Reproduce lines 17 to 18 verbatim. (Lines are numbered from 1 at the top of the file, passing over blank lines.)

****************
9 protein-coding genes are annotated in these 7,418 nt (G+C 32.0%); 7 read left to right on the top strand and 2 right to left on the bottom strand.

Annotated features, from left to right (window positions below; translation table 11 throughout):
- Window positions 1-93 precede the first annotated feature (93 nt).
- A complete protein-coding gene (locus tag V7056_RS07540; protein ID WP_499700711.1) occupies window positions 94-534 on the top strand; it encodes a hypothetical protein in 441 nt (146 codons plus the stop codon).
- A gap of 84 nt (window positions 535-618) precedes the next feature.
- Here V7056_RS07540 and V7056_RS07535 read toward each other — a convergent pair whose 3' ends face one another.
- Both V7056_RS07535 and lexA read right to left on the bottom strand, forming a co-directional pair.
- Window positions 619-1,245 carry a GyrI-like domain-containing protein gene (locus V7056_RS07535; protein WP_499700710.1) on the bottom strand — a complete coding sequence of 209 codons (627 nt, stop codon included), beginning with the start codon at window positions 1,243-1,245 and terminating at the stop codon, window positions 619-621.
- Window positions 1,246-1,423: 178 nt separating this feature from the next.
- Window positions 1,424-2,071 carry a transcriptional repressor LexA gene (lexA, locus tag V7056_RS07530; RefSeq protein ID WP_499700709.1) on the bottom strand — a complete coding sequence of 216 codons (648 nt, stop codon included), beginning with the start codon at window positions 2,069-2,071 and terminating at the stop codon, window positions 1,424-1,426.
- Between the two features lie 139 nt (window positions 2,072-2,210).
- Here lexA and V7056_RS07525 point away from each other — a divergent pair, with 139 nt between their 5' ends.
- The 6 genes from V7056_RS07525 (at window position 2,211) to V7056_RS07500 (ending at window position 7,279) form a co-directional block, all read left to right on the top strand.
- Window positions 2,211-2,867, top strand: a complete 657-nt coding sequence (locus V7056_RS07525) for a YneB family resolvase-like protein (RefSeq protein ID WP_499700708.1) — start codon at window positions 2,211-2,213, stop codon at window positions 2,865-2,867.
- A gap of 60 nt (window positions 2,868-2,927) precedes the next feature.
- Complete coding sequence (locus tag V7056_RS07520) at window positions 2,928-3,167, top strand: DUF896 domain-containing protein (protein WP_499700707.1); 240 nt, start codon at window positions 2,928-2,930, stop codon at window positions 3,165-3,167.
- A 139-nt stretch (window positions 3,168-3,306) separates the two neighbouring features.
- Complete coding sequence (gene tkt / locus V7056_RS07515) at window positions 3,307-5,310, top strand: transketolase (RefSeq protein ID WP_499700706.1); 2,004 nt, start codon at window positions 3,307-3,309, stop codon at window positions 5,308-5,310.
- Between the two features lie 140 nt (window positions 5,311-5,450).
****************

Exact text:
- A 139-nt stretch (window positions 3,168-3,306) separates the two neighbouring features.
- Complete coding sequence (gene tkt / locus V7056_RS07515) at window positions 3,307-5,310, top strand: transketolase (RefSeq protein ID WP_499700706.1); 2,004 nt, start codon at window positions 3,307-3,309, stop codon at window positions 5,308-5,310.